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After A Hysterectomy: Five Bioidentical Hormone Replacement Therapy Women Can Use

By the time a woman reaches the age of 60, it's possible she will have become one of the 33% who have had a hysterectomy. What is a hysterectomy? It's the surgical removal of a woman's uterus. And even though that's a lot of women, a hysterectomy is not the number-one procedure that women undergo. Topping the list, even above the hysterectomy, is the cesarean section.

Nor is a hysterectomy just forcused on removing a woman's uterus. Actually¸ it includes all her reproductive organs including her ovaries. When the ovaries are removed, it means the estrogen found in the body will decrease, leading to early menopause symptoms.

The chemicals estradiol, estrione and estrone of the estrogen family handle the development and releasing of the eggs. Estrogen is vital, not just to the woman's reproductive organs, but to her skin, brain and breasts. When a woman lacks enough estrogen in her body, it can lead to several problems in the body.

What ailments are possible from the lack of estrogen? Here are the six possible medical problems:

  • Acceleration of dementia
  • Excessive bone loss
  • Hot flashes
  • Rapid skin aging
  • Urinary tract problems
  • Vaginal dryness

One way to deal with the lack of estrogen in a woman's body is to start a hormone replacement therapy (HRT). HRT is a treatment in which a woman will be given hormones to replace the hormones that are now missing from her body due to the hysterectomy.

When a woman is experiencing menopause symptoms, she'll have the following hormones replaced:

  • Estrogen
  • Progesterone
  • Progestins
  • Testosterone

A Synthetic Hormone For HRT

Pharmaceutical companies have mixed together estrogens with progestins that come from horses, which is then made into a synthetic estrogen. However, it is not identical to the female estrogens.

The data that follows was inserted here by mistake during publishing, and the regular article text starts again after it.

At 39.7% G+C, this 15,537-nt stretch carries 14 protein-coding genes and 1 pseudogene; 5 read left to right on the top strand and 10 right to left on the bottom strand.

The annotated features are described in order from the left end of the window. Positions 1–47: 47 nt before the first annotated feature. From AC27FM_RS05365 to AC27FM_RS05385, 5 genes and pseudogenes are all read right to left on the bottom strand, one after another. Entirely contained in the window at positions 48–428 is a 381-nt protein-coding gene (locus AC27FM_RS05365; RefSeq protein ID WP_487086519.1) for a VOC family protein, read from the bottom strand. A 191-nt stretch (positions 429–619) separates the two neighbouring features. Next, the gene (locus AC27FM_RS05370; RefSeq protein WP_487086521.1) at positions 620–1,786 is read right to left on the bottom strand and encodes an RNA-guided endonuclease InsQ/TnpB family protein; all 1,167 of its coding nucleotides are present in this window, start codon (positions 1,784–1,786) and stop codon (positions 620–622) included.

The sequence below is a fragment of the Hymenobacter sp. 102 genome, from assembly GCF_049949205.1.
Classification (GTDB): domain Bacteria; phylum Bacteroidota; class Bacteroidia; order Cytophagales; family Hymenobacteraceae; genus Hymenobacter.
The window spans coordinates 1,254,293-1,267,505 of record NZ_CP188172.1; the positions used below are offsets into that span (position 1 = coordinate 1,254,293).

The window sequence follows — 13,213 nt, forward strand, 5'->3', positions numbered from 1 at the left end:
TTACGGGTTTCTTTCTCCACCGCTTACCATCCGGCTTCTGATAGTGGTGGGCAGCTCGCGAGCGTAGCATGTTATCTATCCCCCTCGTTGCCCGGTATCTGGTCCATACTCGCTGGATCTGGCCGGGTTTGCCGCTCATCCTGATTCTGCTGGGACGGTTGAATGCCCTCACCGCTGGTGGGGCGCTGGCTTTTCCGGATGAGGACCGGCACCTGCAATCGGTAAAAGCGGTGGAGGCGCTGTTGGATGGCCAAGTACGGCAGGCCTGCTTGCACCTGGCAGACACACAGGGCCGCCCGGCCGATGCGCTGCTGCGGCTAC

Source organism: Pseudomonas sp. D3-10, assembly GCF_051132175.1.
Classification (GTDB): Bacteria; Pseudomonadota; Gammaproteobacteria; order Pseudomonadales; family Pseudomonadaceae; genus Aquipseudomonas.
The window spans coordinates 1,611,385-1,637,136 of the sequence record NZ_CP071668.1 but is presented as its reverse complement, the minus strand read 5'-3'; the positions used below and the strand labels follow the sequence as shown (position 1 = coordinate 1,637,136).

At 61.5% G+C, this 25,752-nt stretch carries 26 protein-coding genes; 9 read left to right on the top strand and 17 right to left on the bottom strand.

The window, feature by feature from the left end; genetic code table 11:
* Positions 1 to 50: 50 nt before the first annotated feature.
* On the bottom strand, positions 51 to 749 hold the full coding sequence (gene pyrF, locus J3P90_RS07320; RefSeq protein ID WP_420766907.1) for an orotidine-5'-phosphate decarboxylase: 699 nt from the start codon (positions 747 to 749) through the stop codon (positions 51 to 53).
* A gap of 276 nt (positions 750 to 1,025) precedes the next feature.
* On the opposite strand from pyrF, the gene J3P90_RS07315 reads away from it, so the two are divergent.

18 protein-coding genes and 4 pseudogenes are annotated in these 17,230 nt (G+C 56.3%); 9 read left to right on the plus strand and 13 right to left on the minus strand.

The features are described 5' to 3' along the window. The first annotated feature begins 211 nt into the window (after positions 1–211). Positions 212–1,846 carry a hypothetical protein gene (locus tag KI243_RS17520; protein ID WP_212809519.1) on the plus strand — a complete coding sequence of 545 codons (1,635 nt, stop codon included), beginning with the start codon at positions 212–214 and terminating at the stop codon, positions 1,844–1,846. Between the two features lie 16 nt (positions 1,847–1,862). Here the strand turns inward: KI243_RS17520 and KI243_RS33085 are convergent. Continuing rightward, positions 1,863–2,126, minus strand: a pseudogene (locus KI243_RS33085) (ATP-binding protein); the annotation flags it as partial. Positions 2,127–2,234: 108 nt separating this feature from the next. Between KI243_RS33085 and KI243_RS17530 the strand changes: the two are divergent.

Hormones that are identical are the same chemically to the hormones that are produced and found in the body. A majority of professionals believe that the problems with synthetic hormones come from the problems with the different chemical makeup that's found in a woman.

The combination of the chemicals can lead to blood clot development along with an increased risk of breast cancer and aggravate gall bladder and liver problems. A 2004 published study in the Journal of the American Medical Association found that the conjugated horse-derived estrogen was a culprit in clotting. However, the bioindentical estrogen did not have such a problem.

Identifying What Hormones Need Replacement

After a woman has had a hysterectomy, a doctor will determine what chemicals are needed in the bioidentical hormone replacement therapy (BHRT). The physician will determine this by testing the hormone levels in her body.

The tests will have levels for the following hormones:

  • Estradiol
  • Follicle stimulating hormone level
  • Thyroid stimulating hormone level
  • Total testosterone and free testosterone

After the levels are determined, the BHRT can be tailored to meet the woman's needs. This will include the certain hormones needed, the dosage needed, the age of the woman, her body size and how bad her symptoms are.

Types of BHRT Available